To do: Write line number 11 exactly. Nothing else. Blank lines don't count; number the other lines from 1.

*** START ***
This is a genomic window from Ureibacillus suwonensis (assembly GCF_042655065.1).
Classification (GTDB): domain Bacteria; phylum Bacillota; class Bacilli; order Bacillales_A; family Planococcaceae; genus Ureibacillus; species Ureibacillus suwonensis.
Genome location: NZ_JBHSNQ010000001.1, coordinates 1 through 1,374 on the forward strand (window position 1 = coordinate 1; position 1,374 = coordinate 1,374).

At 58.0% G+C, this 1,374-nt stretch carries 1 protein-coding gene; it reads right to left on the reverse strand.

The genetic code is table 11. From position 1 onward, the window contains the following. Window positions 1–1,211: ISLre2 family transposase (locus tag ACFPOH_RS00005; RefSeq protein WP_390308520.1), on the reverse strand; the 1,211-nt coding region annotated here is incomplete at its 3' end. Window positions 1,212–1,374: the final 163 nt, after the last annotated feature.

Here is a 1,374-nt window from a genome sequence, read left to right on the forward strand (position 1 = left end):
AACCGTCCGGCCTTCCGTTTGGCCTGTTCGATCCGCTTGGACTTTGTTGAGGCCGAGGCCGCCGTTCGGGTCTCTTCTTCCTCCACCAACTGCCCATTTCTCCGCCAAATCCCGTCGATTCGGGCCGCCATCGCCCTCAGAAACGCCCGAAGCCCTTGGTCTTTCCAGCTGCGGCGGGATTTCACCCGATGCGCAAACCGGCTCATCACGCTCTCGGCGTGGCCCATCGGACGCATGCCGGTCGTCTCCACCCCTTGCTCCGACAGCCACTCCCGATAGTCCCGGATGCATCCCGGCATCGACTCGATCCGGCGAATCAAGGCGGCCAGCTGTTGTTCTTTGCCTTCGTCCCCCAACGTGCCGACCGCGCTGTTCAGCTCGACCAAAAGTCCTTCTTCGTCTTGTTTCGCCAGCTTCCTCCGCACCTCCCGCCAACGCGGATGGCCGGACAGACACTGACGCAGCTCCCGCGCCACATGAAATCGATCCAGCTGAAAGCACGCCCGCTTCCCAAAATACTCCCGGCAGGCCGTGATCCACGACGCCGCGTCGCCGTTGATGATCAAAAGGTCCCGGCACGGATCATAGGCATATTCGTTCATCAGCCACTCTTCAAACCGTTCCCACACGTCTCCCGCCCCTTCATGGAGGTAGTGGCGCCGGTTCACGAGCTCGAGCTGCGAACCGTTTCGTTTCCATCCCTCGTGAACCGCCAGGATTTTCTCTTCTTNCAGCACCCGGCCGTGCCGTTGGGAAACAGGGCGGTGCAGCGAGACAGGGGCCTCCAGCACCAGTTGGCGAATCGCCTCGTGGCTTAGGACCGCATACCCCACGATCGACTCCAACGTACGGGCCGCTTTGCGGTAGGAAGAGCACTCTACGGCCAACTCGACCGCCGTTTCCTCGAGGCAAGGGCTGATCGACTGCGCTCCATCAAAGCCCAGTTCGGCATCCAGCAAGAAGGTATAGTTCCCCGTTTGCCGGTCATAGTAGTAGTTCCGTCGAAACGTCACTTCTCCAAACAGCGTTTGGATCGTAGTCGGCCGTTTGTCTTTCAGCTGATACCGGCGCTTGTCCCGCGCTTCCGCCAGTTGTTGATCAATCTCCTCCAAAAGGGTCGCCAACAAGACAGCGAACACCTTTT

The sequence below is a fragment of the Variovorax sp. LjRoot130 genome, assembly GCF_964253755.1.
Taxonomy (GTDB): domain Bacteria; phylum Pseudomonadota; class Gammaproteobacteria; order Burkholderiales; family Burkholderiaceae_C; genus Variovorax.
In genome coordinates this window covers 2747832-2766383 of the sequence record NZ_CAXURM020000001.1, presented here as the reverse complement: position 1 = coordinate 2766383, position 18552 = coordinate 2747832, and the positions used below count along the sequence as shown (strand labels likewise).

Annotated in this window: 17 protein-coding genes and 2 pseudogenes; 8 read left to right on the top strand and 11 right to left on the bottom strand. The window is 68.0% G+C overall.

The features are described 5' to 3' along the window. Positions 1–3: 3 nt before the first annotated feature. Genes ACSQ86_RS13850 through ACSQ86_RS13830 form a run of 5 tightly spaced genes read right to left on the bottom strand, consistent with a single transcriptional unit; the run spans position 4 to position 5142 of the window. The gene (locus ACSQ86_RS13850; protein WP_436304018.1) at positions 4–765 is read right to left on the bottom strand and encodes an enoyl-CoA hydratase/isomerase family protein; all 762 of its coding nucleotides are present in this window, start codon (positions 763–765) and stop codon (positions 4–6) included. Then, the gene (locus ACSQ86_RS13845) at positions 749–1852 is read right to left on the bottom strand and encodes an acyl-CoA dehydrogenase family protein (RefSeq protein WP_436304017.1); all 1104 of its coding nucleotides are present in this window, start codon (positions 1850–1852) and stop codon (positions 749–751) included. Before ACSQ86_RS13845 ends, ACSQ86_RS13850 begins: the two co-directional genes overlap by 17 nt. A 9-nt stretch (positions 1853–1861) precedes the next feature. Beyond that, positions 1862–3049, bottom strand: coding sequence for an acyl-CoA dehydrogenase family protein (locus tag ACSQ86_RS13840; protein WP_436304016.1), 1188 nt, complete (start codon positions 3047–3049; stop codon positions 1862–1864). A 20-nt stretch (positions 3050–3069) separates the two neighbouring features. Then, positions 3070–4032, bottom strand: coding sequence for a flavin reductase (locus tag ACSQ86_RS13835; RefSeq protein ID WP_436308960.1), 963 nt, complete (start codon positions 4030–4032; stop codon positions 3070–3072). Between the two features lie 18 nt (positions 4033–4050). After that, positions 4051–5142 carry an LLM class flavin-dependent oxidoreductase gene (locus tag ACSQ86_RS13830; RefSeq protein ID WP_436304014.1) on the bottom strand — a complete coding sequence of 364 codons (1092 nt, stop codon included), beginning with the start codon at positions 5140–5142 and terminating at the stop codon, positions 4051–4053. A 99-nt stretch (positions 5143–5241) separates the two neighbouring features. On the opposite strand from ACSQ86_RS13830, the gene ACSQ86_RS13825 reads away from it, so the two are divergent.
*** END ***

Annotated in this window: 17 protein-coding genes and 2 pseudogenes; 8 read left to right on the top strand and 11 right to left on the bottom strand. The window is 68.0% G+C overall.